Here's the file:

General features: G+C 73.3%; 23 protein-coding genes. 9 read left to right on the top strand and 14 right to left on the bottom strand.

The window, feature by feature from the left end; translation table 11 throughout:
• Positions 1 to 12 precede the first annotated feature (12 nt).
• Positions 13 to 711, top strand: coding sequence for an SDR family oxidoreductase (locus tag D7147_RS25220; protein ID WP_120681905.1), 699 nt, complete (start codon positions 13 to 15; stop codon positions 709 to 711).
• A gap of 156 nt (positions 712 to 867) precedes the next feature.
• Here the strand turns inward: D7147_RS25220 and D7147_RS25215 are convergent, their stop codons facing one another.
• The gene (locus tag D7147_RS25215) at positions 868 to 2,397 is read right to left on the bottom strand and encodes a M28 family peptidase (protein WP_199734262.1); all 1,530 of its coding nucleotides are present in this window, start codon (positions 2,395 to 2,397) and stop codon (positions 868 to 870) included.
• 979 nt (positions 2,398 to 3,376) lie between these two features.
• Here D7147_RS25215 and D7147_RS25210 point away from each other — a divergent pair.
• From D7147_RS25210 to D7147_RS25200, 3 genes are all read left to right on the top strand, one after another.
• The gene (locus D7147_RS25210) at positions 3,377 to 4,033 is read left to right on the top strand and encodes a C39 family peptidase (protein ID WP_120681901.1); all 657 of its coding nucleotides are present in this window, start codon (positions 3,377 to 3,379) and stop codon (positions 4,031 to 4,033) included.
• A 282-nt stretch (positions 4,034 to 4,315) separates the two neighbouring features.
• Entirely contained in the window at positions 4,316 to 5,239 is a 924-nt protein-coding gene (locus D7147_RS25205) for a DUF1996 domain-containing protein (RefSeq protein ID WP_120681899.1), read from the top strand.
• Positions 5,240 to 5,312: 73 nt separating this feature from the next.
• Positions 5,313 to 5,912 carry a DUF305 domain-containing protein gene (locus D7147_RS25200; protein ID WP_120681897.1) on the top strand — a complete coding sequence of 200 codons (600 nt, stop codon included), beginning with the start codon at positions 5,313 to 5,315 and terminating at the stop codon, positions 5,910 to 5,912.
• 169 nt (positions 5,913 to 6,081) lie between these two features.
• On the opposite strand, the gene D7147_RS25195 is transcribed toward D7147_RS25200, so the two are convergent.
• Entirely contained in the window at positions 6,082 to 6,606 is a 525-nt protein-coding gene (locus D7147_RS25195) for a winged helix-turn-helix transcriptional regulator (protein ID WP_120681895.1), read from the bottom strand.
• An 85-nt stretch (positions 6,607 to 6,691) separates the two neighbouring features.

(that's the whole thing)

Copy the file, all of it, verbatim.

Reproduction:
General features: G+C 73.3%; 23 protein-coding genes. 9 read left to right on the top strand and 14 right to left on the bottom strand.

The window, feature by feature from the left end; translation table 11 throughout:
• Positions 1 to 12 precede the first annotated feature (12 nt).
• Positions 13 to 711, top strand: coding sequence for an SDR family oxidoreductase (locus tag D7147_RS25220; protein ID WP_120681905.1), 699 nt, complete (start codon positions 13 to 15; stop codon positions 709 to 711).
• A gap of 156 nt (positions 712 to 867) precedes the next feature.
• Here the strand turns inward: D7147_RS25220 and D7147_RS25215 are convergent, their stop codons facing one another.
• The gene (locus tag D7147_RS25215) at positions 868 to 2,397 is read right to left on the bottom strand and encodes a M28 family peptidase (protein WP_199734262.1); all 1,530 of its coding nucleotides are present in this window, start codon (positions 2,395 to 2,397) and stop codon (positions 868 to 870) included.
• 979 nt (positions 2,398 to 3,376) lie between these two features.
• Here D7147_RS25215 and D7147_RS25210 point away from each other — a divergent pair.
• From D7147_RS25210 to D7147_RS25200, 3 genes are all read left to right on the top strand, one after another.
• The gene (locus D7147_RS25210) at positions 3,377 to 4,033 is read left to right on the top strand and encodes a C39 family peptidase (protein ID WP_120681901.1); all 657 of its coding nucleotides are present in this window, start codon (positions 3,377 to 3,379) and stop codon (positions 4,031 to 4,033) included.
• A 282-nt stretch (positions 4,034 to 4,315) separates the two neighbouring features.
• Entirely contained in the window at positions 4,316 to 5,239 is a 924-nt protein-coding gene (locus D7147_RS25205) for a DUF1996 domain-containing protein (RefSeq protein ID WP_120681899.1), read from the top strand.
• Positions 5,240 to 5,312: 73 nt separating this feature from the next.
• Positions 5,313 to 5,912 carry a DUF305 domain-containing protein gene (locus D7147_RS25200; protein ID WP_120681897.1) on the top strand — a complete coding sequence of 200 codons (600 nt, stop codon included), beginning with the start codon at positions 5,313 to 5,315 and terminating at the stop codon, positions 5,910 to 5,912.
• 169 nt (positions 5,913 to 6,081) lie between these two features.
• On the opposite strand, the gene D7147_RS25195 is transcribed toward D7147_RS25200, so the two are convergent.
• Entirely contained in the window at positions 6,082 to 6,606 is a 525-nt protein-coding gene (locus D7147_RS25195) for a winged helix-turn-helix transcriptional regulator (protein ID WP_120681895.1), read from the bottom strand.
• An 85-nt stretch (positions 6,607 to 6,691) separates the two neighbouring features.